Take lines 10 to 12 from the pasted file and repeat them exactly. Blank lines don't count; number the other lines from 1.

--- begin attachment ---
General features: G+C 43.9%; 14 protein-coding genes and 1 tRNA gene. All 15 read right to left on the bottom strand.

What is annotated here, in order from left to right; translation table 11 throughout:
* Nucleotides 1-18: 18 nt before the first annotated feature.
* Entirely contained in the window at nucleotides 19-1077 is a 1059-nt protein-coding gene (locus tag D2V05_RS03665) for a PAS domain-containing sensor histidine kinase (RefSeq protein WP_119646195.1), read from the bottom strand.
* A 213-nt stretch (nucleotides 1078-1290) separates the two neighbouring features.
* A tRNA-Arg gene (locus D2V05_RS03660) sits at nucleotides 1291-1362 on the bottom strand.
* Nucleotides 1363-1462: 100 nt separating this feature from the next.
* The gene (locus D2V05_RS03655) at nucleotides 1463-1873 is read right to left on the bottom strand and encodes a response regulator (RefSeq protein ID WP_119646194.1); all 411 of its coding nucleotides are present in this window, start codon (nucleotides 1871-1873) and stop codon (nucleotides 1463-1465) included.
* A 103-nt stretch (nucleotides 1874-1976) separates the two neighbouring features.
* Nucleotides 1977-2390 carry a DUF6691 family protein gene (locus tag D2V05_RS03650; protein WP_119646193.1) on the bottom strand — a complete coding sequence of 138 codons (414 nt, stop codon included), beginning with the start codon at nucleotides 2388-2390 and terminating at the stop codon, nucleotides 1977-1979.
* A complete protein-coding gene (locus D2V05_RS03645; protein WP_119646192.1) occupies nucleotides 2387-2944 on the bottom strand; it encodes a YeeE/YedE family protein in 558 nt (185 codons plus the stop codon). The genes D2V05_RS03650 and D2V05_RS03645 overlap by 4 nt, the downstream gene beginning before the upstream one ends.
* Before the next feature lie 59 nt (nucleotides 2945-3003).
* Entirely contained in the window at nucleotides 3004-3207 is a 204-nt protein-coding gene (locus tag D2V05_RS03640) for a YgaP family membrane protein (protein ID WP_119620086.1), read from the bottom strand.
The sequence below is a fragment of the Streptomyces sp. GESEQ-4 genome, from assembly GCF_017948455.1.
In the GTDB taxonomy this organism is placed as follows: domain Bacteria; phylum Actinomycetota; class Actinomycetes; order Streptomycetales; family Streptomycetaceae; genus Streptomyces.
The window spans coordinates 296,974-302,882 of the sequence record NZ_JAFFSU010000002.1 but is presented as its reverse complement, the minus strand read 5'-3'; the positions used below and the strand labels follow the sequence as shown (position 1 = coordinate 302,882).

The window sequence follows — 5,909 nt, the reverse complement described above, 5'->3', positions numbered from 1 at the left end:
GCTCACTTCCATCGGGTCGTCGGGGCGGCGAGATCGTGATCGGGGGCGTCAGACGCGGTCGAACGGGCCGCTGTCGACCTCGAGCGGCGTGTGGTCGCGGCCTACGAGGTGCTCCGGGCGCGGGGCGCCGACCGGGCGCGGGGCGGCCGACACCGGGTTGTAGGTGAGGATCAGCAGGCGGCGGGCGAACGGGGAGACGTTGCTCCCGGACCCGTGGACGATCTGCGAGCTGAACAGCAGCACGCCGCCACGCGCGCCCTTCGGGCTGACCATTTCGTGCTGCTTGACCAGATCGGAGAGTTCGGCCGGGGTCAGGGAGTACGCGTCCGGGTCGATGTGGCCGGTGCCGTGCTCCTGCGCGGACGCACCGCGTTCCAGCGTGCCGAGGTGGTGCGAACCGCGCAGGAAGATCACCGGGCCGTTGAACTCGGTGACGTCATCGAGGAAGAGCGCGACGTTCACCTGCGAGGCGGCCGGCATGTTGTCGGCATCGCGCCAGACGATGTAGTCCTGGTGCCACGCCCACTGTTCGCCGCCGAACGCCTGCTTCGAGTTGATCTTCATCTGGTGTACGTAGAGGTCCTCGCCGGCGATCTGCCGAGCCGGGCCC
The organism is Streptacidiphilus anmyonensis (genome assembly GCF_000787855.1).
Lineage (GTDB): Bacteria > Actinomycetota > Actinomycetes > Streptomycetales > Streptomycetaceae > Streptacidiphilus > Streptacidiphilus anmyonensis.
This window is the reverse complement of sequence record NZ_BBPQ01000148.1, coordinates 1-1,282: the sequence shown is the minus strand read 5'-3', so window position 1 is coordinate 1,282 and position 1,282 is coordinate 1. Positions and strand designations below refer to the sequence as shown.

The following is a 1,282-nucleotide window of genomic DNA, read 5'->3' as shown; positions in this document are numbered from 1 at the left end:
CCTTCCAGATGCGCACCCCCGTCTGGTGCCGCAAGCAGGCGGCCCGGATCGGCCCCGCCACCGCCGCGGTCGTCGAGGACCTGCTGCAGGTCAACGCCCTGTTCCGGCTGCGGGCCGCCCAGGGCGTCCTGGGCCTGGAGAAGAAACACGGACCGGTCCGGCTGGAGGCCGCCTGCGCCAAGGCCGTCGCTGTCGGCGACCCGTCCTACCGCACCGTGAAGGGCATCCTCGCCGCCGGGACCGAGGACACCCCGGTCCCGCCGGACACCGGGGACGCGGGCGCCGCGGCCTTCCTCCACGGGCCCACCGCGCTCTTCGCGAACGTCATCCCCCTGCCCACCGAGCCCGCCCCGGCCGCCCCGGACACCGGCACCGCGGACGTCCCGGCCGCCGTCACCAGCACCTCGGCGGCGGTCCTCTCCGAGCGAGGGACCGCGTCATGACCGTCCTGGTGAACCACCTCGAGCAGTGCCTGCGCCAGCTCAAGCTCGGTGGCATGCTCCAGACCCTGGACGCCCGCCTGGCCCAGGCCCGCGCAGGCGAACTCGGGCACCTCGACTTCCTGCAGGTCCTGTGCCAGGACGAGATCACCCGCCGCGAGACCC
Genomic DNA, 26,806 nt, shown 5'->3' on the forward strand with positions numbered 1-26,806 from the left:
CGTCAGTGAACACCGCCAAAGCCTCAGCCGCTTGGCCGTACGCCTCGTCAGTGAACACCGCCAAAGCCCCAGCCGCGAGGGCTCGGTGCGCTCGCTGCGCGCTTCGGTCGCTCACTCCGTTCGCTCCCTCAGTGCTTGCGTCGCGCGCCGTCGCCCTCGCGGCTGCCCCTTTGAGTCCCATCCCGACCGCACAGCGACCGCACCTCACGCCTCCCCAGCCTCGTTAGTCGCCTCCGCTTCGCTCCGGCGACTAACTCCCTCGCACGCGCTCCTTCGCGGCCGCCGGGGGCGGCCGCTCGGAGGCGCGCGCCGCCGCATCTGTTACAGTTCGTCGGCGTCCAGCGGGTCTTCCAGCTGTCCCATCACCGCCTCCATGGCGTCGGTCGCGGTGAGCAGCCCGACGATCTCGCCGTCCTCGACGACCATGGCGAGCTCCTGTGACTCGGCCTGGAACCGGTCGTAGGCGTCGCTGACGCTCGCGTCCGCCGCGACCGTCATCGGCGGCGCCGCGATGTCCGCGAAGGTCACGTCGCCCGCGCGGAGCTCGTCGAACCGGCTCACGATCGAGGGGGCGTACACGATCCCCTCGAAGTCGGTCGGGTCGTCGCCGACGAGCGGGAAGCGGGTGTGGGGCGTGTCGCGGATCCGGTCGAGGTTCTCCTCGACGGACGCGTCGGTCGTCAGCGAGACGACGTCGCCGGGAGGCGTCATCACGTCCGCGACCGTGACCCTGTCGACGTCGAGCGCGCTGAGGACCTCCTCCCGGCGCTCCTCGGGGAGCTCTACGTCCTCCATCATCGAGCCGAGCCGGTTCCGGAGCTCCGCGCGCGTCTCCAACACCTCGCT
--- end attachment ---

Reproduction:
* Nucleotides 1977-2390 carry a DUF6691 family protein gene (locus tag D2V05_RS03650; protein WP_119646193.1) on the bottom strand — a complete coding sequence of 138 codons (414 nt, stop codon included), beginning with the start codon at nucleotides 2388-2390 and terminating at the stop codon, nucleotides 1977-1979.
* A complete protein-coding gene (locus D2V05_RS03645; protein WP_119646192.1) occupies nucleotides 2387-2944 on the bottom strand; it encodes a YeeE/YedE family protein in 558 nt (185 codons plus the stop codon). The genes D2V05_RS03650 and D2V05_RS03645 overlap by 4 nt, the downstream gene beginning before the upstream one ends.
* Before the next feature lie 59 nt (nucleotides 2945-3003).